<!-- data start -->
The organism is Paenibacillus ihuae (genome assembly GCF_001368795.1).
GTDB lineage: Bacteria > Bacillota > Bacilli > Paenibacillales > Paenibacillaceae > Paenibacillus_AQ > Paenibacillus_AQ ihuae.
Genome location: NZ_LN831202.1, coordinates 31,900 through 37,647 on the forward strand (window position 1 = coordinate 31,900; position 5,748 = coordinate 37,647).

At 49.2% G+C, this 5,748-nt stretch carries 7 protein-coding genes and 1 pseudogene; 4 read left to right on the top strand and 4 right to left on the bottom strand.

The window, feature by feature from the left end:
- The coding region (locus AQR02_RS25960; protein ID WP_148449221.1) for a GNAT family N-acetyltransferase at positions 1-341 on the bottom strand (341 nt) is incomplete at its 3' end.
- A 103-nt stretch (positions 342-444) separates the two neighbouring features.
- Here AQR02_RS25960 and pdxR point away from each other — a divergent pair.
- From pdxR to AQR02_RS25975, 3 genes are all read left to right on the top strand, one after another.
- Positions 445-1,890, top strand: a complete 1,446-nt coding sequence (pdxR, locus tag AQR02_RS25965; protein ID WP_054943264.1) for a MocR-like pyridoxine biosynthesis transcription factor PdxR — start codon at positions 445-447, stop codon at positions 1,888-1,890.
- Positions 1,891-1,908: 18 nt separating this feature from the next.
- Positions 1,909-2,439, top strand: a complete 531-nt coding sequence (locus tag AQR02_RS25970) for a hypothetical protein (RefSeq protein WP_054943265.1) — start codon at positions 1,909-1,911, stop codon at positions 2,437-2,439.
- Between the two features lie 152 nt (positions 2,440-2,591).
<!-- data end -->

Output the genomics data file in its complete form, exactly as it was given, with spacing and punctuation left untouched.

The organism is Paenibacillus ihuae (genome assembly GCF_001368795.1).
GTDB lineage: Bacteria > Bacillota > Bacilli > Paenibacillales > Paenibacillaceae > Paenibacillus_AQ > Paenibacillus_AQ ihuae.
Genome location: NZ_LN831202.1, coordinates 31,900 through 37,647 on the forward strand (window position 1 = coordinate 31,900; position 5,748 = coordinate 37,647).

At 49.2% G+C, this 5,748-nt stretch carries 7 protein-coding genes and 1 pseudogene; 4 read left to right on the top strand and 4 right to left on the bottom strand.

The window, feature by feature from the left end:
- The coding region (locus AQR02_RS25960; protein ID WP_148449221.1) for a GNAT family N-acetyltransferase at positions 1-341 on the bottom strand (341 nt) is incomplete at its 3' end.
- A 103-nt stretch (positions 342-444) separates the two neighbouring features.
- Here AQR02_RS25960 and pdxR point away from each other — a divergent pair.
- From pdxR to AQR02_RS25975, 3 genes are all read left to right on the top strand, one after another.
- Positions 445-1,890, top strand: a complete 1,446-nt coding sequence (pdxR, locus tag AQR02_RS25965; protein ID WP_054943264.1) for a MocR-like pyridoxine biosynthesis transcription factor PdxR — start codon at positions 445-447, stop codon at positions 1,888-1,890.
- Positions 1,891-1,908: 18 nt separating this feature from the next.
- Positions 1,909-2,439, top strand: a complete 531-nt coding sequence (locus tag AQR02_RS25970) for a hypothetical protein (RefSeq protein WP_054943265.1) — start codon at positions 1,909-1,911, stop codon at positions 2,437-2,439.
- Between the two features lie 152 nt (positions 2,440-2,591).